“Hello, I’m a Mac…but I’m also a PC.”
The use of the terms PC and Mac to differentiate computers that run the Microsoft Windows operating system between those that run Apple OS X is technically incorrect. A few years back, Mac was simply an abbreviation for Macintosh (the brand of computers made by Apple Inc.) and PC was an acronym for Personal Computer (those used in the home/office, etc.). Recently, however, these words have changed their connotations and this transformation hasn’t been accidental.
Before I speculate how or why, let’s cover some basics. Both and Microsoft and Apple Inc. are software/hardware companies:
Microsoft develops the popular operating system “Windows” but they don’t actually manufacture the computers that it runs on. They leave it up to other companies such as Lenovo, HP, Dell, Gateway and even Apple (after the transition from the PowerPC line of processors to the Intel chip) to make hardware that is compatible with their OS. Then these individual companies give their computers their own names (i.e. the HP Pavillion or the Gateway LT Series). So for example, as a consumer you can own a Dell Inspiron that runs Microsoft Windows (God forbid that actually be the case).
On the other hand, Apple develops the “X” operating system (OS X)* and manufactures the computers that run it. Furthermore (and unlike Microsoft) Apple doesn’t allow other companies to make computers that run their “ground-breaking” operating system — Apple handles it all. So as a consumer, you can’t for example, own an HP Pavillion that runs Apple OS X. If you want Apple’s OS you need to go get an Apple computer (which has a brand name of “Mac”).
In this regard, Apple is a monopoly; the control of their hardware and of the operating system that allows users to interact with it is very stringent. So in this case, there’s no need to identify both the kind of computer you have and which operating system it runs. The entire package is simply referred to as “a Mac.” This inseparable unification of hardware and software that Apple maintains is what I think has made a “Mac” represent much more than simply a brand name.
At the same time, Apple has made efforts to practically abandoned “PC” as a label for anything about them by inaccurately using the label “PC” as an umbrella phrase to encompass everything that is not a Mac (specifically referring to computers that run Windows).
I needed to find some product information while doing some comparative shopping at Best Buy this past weekend. I used one of the iMacs on display in their “Apple Shop” to browse the Internet…lord knows I wasn’t about to ask one of the “highly trained” employees they have on the floor. As I wrapped up my investigation I was met by a girl…no, she was definitely older than just a girl…a woman, early to mid-twenties with no valid excuse for being an idiot, who came up to the iMac next to me and started petting it.
“Mmmmm. I just love these things. Don’t you?” she asked.
“Yeah, they’re nice,” I responded casually.
“No, you don’t understand,” she continued “these things are amazing. You see, I believe that Apple is going to take over the world someday and I think people should start using their computers now to get used to them because that’s how it’s going to be in the future.”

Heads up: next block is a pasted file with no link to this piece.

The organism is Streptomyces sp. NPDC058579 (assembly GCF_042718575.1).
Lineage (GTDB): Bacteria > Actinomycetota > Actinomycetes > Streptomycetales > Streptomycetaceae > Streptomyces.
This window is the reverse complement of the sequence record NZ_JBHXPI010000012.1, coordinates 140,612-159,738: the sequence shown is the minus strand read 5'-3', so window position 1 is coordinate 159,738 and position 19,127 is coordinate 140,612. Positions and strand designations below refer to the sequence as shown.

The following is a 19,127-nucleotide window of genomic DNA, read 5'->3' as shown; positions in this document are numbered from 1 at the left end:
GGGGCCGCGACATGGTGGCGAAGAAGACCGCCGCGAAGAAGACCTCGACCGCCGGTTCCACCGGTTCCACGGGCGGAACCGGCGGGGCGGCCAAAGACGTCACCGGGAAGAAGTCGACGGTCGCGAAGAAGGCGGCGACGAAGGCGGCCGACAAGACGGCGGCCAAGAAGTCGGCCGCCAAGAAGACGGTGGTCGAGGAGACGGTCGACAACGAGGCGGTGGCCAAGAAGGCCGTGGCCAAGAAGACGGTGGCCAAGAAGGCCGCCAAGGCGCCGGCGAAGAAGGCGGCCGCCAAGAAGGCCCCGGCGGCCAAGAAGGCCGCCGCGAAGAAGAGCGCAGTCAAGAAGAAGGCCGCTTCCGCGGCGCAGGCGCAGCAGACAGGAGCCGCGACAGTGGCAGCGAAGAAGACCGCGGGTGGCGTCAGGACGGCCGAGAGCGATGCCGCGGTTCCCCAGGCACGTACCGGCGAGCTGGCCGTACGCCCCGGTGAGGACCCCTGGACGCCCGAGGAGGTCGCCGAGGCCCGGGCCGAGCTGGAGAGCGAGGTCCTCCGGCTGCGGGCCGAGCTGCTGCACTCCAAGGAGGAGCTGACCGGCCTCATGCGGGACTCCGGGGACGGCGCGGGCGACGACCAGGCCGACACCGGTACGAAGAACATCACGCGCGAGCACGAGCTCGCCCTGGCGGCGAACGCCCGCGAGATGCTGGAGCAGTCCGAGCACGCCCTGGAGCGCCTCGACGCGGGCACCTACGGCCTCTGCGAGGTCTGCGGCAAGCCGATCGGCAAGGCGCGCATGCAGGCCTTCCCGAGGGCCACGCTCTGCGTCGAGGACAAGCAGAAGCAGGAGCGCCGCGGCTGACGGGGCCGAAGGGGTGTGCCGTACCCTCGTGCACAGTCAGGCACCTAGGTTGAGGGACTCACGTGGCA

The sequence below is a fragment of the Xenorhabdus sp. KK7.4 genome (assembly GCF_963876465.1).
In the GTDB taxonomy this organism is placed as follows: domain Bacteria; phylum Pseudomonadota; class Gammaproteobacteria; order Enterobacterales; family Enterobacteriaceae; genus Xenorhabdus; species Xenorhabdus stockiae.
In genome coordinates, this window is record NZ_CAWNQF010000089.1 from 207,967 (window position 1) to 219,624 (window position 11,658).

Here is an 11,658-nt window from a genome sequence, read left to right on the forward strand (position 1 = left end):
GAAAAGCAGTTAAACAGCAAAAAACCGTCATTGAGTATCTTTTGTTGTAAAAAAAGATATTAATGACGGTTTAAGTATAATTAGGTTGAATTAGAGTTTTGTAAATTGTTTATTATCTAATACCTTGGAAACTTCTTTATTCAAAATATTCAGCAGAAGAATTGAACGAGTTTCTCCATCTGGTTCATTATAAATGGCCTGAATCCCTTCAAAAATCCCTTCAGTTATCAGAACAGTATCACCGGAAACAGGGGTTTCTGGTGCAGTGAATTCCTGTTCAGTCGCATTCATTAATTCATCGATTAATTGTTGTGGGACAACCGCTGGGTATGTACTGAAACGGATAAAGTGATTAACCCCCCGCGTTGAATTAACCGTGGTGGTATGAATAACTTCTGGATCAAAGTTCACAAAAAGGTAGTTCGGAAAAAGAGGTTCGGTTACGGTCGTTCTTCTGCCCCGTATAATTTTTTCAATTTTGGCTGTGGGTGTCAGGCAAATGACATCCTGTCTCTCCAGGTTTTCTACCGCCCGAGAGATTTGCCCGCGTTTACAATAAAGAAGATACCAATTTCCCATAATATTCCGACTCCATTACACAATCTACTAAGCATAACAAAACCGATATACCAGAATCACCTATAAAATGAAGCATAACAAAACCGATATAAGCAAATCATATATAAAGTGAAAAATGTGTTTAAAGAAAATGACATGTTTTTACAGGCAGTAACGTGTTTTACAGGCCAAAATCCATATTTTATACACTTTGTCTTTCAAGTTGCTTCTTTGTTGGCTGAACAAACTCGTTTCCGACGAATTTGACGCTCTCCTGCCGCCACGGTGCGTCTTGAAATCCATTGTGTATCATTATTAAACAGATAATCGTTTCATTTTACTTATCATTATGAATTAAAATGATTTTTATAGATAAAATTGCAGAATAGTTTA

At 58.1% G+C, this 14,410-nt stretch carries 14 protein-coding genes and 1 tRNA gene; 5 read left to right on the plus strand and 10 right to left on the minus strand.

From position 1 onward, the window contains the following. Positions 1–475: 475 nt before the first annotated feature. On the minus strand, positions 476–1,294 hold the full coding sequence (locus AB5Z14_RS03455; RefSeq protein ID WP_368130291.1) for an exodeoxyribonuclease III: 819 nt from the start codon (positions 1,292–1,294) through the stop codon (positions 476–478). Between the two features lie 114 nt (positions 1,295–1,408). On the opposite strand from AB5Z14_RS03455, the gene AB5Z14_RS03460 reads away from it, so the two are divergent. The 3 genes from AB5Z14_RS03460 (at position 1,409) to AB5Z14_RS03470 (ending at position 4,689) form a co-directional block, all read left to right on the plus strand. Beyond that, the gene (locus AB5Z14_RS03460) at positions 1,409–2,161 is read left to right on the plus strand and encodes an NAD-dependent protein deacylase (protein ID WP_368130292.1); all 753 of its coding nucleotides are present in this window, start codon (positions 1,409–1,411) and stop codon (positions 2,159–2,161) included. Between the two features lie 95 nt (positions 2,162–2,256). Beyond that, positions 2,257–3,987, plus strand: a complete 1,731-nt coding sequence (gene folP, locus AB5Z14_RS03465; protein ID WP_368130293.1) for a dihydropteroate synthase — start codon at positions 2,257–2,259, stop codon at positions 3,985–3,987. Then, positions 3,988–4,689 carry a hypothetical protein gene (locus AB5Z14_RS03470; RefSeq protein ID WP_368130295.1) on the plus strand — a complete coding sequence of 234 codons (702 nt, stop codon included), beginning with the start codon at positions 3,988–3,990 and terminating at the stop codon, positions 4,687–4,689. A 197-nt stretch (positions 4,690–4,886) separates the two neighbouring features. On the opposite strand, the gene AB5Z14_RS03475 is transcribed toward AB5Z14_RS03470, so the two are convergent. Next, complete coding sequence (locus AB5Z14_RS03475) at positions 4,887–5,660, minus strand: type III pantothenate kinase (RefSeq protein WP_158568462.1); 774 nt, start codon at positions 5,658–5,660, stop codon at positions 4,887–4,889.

How does one respond to an opening statement like that?
“It’s just a computer,” I said.
Let’s pause here for a moment. You see, my opinion on this subject has become very apathetic in the last few years. The truth is that Windows and Macs both perform equally well, both crash, both get viruses (yes, Mac users, they do) and both have a slew of things that should be fixed; it’s how you use it that matters. I guess it’s just the opposite of the “grass being greener”…it’s more like “my grass is greener because it is what I stand on everyday.” My point is, what ever you are used to is what is better for you. Ok, enough said. Let us return to the conversation:
“I’m just as fine with a Windows machine,” I added.
“Oh,” she expressed sympathetically. “Are you not creative?”
And that’s when I walked away. No goodbye. No polite smirk. Just a turn of my head and I was on my way, contemplating the irony of her logic: we should all conform by being “Mac users.” That way, we’ll be able to express ourselves creatively in our iLives.
People tend to get distracted by the marketing bullshit and actually believe that having a Mac instantly makes you a creative individual. Following this logic, not having a Mac means you’re not creative. How shallow.
That being said, I own a Mac and am very satisfied with it. But I happen to use more than iPhoto & Safari, bitches. I like Apple’s hardware and occasionally their software as well. I love the fact that I have access to a UNIX environment and can run all my C programs through the terminal pretty much out of the box. However, I recognize that Steve Jobs is in fact mortal and that his corporation has many similarities to Microsoft—a company people are so quick to criticize.
This post is for all you people who posses Apple stickers: don’t be so quick to assume that there is only one solution people should conform to. After all, that’s what the Nazis did.